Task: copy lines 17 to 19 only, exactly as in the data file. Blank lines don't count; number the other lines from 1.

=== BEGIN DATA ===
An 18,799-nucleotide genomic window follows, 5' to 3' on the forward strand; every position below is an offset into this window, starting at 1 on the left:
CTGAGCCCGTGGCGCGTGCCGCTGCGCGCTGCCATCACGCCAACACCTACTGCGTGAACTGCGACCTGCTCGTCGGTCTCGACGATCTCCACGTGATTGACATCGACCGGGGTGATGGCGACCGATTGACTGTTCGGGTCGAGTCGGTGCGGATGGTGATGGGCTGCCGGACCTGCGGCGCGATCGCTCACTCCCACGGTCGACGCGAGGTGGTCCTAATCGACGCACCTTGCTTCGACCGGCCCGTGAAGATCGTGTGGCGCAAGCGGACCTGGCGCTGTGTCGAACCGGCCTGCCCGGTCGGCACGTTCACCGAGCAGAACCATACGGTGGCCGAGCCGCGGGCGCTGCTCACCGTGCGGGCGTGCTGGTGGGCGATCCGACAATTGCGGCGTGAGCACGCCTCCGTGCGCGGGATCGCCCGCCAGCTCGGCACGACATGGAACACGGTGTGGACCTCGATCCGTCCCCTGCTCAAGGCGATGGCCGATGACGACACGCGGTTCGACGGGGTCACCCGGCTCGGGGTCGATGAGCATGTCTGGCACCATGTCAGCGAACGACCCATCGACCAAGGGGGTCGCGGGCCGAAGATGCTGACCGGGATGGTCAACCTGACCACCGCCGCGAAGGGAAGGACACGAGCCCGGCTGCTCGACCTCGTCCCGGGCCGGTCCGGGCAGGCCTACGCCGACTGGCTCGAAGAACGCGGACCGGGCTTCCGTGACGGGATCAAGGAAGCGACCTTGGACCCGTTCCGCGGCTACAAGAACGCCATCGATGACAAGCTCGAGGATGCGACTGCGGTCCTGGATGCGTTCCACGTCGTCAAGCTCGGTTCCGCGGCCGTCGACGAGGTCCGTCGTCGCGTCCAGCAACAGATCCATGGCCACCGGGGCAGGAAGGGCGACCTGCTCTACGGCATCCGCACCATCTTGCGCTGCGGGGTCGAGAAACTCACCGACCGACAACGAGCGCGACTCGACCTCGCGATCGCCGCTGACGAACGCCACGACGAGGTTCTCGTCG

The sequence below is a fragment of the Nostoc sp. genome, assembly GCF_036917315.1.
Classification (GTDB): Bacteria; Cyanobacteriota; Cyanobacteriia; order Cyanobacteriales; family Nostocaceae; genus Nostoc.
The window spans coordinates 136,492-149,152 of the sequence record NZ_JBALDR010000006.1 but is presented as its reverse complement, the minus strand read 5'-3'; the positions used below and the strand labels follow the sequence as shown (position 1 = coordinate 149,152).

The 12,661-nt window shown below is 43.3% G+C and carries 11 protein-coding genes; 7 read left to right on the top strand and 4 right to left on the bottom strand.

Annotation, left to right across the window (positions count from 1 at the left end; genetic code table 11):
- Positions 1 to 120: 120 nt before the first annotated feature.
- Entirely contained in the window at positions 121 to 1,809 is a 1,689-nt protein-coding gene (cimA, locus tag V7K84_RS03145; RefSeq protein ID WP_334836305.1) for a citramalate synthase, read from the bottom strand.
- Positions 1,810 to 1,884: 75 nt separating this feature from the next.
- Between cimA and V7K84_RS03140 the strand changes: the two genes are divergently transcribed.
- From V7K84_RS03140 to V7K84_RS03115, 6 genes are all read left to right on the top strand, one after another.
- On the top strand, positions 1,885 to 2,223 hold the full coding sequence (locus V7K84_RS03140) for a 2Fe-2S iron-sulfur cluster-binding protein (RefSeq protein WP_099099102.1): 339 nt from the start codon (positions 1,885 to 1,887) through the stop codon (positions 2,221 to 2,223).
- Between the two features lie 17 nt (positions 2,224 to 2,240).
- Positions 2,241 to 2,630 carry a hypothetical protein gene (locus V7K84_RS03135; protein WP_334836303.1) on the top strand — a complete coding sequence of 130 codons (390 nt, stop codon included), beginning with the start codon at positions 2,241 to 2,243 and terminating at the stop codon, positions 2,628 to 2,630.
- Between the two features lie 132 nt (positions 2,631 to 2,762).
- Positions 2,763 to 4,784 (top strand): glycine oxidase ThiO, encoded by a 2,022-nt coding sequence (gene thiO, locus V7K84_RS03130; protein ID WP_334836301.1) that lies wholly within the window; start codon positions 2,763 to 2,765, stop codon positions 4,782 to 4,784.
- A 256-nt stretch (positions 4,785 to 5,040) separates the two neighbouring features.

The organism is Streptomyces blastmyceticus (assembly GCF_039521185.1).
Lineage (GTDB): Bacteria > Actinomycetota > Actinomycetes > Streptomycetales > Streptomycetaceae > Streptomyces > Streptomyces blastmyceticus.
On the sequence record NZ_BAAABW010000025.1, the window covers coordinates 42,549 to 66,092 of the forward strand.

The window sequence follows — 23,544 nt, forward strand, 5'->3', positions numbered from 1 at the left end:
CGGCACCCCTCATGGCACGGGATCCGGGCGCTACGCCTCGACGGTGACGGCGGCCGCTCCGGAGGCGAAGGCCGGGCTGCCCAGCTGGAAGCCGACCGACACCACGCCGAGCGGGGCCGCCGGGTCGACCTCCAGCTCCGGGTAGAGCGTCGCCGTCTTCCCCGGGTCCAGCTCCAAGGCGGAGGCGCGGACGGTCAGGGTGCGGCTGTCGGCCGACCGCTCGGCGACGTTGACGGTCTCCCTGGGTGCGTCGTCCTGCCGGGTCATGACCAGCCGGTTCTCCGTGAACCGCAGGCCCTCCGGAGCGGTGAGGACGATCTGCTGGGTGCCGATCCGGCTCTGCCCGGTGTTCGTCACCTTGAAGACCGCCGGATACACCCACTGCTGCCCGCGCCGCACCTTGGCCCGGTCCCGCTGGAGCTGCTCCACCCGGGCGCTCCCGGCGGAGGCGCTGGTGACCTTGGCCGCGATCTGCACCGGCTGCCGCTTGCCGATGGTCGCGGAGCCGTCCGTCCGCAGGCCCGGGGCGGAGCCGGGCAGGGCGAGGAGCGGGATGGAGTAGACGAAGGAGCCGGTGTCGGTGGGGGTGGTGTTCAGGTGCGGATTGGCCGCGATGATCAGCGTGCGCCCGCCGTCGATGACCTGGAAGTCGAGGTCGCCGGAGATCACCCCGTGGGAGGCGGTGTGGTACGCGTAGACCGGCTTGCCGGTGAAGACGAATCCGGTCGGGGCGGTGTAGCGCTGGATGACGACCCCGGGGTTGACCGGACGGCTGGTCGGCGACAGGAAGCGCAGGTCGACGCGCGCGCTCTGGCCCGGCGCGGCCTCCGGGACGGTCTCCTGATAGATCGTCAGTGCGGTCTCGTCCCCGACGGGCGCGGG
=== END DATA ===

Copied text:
- Positions 2,763 to 4,784 (top strand): glycine oxidase ThiO, encoded by a 2,022-nt coding sequence (gene thiO, locus V7K84_RS03130; protein ID WP_334836301.1) that lies wholly within the window; start codon positions 2,763 to 2,765, stop codon positions 4,782 to 4,784.
- A 256-nt stretch (positions 4,785 to 5,040) separates the two neighbouring features.

The organism is Streptomyces blastmyceticus (assembly GCF_039521185.1).